Friday, November 11, 2016

Normalizing the Trump Presidency

Stephen Griffin

Can the Trump presidency be normalized?  Up to a point the media are treating the Trump presidency as any other, even as they acknowledge that we are in unknown territory.  Normal means focusing on the transition of power, the usual issues of staffing the White House and Cabinet, what will happen in the first 100 days, first looks and meetings, the relationship between the new president and Congress, the likely policy shifts.  There’s plenty of normal to go around.

Yet it’s hard to shake the feeling that there are certain, possibly unique, abnormal elements to the Trump presidency now hovering like a dark cloud over Washington.  They have to do with who Trump is, his personality, how he got to the White House.  For me, these yield some very tentative intuitions.

One obvious (but not discussed in the election cycle!) abnormal feature is Trump’s enormous potential conflicts of interest.  This issue is being raised only now, but these conflicts are difficult to assess in historical terms because they have no parallel.  In addition, gauging them properly depends on knowledge no one has except the Trumps.  If you wanted the third world, the prospect of appointing a special prosecutor to investigate Hillary Clinton (which I don’t expect) could pale beside the scandals that could be in the offing if Trump does not somehow disentangle himself from his private enterprises.

My intuitions about Trump’s personality (roughly – it’s similar to Nixon’s!) suggests two possible nightmare scenarios.  First, the Trump presidency could lead to a deep poisoning of the public sphere.  This might occur through a more systematic construction than we’ve seen previously of an alternate political reality to reinforce and perpetuate his public support.  Perhaps the White House would link itself ever more closely to compliant media outlets, producing a public/private combine, an “official” Trump/White House media group.  This group would overhang longstanding news organizations, crowding them out, given its de facto special access to the White House and administration.  This group would then freeze out the standard media, directing a constant stream of criticism against their version of reality, while also generating a flow of success stories.  In other words, we could see the creation of a much more effective White House propaganda machine.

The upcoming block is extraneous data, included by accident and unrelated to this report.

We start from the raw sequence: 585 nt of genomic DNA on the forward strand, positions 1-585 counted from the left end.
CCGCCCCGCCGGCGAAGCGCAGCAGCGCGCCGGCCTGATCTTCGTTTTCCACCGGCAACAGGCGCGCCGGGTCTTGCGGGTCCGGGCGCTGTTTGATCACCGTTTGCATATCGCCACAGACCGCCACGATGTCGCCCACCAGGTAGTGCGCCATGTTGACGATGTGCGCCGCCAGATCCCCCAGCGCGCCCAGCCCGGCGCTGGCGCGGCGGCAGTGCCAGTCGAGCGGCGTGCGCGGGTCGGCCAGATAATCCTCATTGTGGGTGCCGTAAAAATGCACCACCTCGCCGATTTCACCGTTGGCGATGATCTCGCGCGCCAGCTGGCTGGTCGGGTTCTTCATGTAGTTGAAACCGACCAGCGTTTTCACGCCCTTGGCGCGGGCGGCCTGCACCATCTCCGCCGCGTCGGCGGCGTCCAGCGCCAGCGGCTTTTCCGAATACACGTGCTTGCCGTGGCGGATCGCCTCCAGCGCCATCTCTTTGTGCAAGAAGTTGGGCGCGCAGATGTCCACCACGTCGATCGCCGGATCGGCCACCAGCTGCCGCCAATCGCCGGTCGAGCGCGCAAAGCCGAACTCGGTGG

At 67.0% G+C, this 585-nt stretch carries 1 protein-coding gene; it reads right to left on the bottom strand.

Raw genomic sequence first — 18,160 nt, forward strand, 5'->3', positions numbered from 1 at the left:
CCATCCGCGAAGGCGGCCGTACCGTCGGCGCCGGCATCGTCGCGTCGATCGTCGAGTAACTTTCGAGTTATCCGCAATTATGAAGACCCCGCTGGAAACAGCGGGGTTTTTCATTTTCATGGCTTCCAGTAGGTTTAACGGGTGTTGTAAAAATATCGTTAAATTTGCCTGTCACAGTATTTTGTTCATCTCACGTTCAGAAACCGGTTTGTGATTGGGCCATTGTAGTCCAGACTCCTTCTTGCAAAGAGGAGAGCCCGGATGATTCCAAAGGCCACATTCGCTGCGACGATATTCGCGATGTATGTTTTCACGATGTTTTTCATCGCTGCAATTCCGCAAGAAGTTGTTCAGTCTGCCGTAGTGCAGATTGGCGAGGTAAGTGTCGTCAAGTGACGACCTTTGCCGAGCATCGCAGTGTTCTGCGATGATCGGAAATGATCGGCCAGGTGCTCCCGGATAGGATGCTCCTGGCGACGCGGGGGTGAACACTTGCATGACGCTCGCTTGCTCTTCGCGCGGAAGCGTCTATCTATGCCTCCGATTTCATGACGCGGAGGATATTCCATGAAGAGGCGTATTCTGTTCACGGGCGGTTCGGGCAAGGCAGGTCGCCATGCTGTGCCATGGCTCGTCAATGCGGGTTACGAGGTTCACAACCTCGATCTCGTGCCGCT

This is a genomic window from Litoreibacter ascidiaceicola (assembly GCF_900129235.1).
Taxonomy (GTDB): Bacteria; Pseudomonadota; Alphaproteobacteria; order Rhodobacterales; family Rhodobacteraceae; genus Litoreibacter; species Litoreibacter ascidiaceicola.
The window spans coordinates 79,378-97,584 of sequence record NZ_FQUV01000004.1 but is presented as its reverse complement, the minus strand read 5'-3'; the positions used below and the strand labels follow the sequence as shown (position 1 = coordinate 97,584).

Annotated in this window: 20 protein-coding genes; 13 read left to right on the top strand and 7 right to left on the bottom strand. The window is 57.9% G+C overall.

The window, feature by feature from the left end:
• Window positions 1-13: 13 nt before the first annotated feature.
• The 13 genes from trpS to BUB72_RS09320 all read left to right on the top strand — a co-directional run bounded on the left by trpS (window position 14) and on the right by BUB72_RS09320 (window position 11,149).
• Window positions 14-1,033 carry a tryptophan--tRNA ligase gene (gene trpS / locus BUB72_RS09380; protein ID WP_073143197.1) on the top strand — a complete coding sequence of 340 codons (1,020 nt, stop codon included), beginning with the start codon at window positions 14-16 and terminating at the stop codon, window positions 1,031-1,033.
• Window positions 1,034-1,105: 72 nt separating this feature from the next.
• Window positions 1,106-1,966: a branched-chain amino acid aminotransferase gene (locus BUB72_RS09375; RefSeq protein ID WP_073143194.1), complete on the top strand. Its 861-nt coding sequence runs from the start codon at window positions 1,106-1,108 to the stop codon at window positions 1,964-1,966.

But there are always independent voices and leaks in Washington, aren’t there?  Which brings me to my final intuition, the dark possibility of what I will call a disruptive presidency.  As Trump encounters unwelcome opposition, such as dissenting voices in Congress and the bureaucracy, the White House might retaliate by targeting its enemies – but indirectly, perhaps through political cyber war.  It could run a back channel to groups of domestic digital trolls, perhaps also developing close links to Russian hackers to conceal its involvement to expose embarrassing secrets about opponents, reading their email, and generally mess with their lives.

Let me give you one further scenario along these lines.  Suppose Trump and his supporters get mad at universities for their political correctness and apparent unrelenting opposition to his presidency.  What could happen in terms of the cyber war I’ve suggested?  Well, were the emails of the Clinton campaign secure?  I think that one answers itself. Everyone has to think differently about the security of information entrusted to institutions after this campaign.

These obviously could be idle speculations.  But I think we need to keep our eyes open for the black swan.

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